Pink Pork? No Sweat

Rely on your thermometer, not your eye, says the USDA in its updated recommendation for proper pork doneness.

by Dani Yokhna
Follow the USDA guidelines to ensure your pork is safely cooked
Courtesy Hemera/Thinkstock
To cook pork safely this summer, use a meat thermometer to ensure the temperature reaches 145 degrees F in the thickest part of the cut.

As you fire up the grill this Memorial Day weekend, perhaps for the first cookout of the year, make sure your meat hits the mark for proper doneness. If pork is on the menu, don’t perspire over a little pink—according to a new USDA recommendation, some pink can be OK.

The USDA recently updated its guidelines for safely cooking pork, steaks, roasts and chops. The whole cuts of meat should be cooked to 145 degrees F, as measured with a food thermometer at the thickest part of the meat, then allowed to rest for three minutes before digging in. The most dramatic change seen as a result of the updated recommendation applies to pork, which the USDA originally recommended be cooked to 160 degrees F without the three-minute rest time.

Pretty (Pork) in Pink
Long-held perceptions about cooking pork are that pink means the meat needs a little more grill time. However, the appearance of meat is not a reliable indicator of food safety or risk, according to the USDA.

The pink color in pork can be due to the cooking method, added ingredients or other factors, according to the USDA. For example, cured pork, such as cured ham and cured pork chops, will remain pink after cooking. Only by using a food thermometer can consumers determine if meat has reached a sufficient temperature to destroy pathogens of public health concern.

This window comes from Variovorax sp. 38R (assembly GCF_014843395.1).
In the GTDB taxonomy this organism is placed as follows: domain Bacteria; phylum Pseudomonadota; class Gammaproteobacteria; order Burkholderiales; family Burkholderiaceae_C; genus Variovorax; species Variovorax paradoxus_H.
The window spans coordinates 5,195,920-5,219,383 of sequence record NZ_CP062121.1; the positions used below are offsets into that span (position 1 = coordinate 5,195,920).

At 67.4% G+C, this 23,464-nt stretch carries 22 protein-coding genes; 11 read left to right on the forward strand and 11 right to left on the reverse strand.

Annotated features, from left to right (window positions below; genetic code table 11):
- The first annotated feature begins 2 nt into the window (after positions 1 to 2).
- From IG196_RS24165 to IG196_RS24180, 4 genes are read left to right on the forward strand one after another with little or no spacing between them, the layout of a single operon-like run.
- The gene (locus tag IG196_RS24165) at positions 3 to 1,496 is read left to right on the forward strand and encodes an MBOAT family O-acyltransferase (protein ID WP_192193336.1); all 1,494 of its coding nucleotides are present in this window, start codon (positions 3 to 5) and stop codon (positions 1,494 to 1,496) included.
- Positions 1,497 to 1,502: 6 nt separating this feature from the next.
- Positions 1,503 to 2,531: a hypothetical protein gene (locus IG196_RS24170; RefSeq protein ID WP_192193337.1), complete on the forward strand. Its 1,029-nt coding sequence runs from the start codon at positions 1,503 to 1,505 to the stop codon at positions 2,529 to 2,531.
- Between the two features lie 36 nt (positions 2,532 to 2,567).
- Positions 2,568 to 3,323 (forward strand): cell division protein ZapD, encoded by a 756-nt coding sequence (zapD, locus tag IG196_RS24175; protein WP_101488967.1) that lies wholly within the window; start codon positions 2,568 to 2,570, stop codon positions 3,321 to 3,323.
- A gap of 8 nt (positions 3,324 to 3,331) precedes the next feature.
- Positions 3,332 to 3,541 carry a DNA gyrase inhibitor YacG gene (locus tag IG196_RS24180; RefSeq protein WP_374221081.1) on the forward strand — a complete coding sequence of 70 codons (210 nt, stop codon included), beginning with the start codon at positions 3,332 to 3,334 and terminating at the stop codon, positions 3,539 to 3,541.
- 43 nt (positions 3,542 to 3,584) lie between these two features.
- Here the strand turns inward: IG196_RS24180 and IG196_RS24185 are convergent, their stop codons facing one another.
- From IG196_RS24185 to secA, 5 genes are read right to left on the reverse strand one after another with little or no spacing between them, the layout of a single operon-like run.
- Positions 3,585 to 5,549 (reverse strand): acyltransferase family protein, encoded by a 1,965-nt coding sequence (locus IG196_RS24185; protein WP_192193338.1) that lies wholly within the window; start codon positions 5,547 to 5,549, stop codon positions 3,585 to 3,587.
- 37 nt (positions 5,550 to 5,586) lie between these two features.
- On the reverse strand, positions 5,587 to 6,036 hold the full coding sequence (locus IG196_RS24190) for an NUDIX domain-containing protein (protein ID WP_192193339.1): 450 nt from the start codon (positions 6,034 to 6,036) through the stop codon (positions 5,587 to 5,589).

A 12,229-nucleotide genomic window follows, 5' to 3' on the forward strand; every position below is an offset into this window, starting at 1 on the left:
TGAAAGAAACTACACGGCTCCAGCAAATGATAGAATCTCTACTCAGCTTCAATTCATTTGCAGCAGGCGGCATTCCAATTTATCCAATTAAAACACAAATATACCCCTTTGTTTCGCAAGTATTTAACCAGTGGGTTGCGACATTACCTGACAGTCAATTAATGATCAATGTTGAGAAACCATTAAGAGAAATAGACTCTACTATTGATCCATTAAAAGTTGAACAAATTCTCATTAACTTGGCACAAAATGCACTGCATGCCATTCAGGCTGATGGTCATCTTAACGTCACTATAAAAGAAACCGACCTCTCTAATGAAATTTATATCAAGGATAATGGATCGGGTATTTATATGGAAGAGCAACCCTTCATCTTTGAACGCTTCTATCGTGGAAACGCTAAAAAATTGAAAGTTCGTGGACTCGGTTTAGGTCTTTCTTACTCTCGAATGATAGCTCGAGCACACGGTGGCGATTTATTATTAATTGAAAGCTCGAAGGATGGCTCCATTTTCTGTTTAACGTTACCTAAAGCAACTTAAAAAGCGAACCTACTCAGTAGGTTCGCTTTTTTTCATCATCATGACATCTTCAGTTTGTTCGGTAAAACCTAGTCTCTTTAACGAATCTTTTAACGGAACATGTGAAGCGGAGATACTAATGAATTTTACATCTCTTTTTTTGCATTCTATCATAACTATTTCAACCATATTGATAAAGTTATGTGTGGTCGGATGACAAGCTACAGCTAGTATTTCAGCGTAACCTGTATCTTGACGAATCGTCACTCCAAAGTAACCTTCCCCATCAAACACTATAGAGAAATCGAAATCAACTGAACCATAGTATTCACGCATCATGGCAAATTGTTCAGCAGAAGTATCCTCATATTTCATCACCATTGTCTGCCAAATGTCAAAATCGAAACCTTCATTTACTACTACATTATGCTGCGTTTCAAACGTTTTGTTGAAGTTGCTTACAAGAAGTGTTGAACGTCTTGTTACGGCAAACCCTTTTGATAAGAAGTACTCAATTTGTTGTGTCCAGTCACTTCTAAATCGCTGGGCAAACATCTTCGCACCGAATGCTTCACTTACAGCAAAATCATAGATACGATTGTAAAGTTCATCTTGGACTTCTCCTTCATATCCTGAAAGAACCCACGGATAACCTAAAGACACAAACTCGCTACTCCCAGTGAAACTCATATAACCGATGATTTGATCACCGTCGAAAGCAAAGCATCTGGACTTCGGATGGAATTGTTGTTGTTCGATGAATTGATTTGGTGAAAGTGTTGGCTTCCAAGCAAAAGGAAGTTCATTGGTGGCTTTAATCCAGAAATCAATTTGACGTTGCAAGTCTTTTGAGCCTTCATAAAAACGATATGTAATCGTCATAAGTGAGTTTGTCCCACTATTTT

3-Minute Rule
Cooking pork to 145 degrees F with a three-minute rest period is just as safe as cooking it to the previously recommended 160 degrees F, according to the USDA’s Food Safety and Inspection Service. During the three minutes after meat is removed from the heat sources, its temperature remains constant or continues to rise, which destroys pathogens.

The new cooking suggestions reflect the same standards the USDA uses for cooked meat products produced in federally inspected meat establishments, which rely on the three-minute rest time to achieve safe pathogen reduction

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Cooking Other Meats
The USDA food-safety guidelines for other meats not mentioned in the updated recommendation remain the same. Ground meats, including beef, veal, lamb and pork, should continue to be cooked to 160 degrees F and don’t require a rest time. All poultry products, including ground chicken and turkey, should continue to be cooked to 165 degrees F. 

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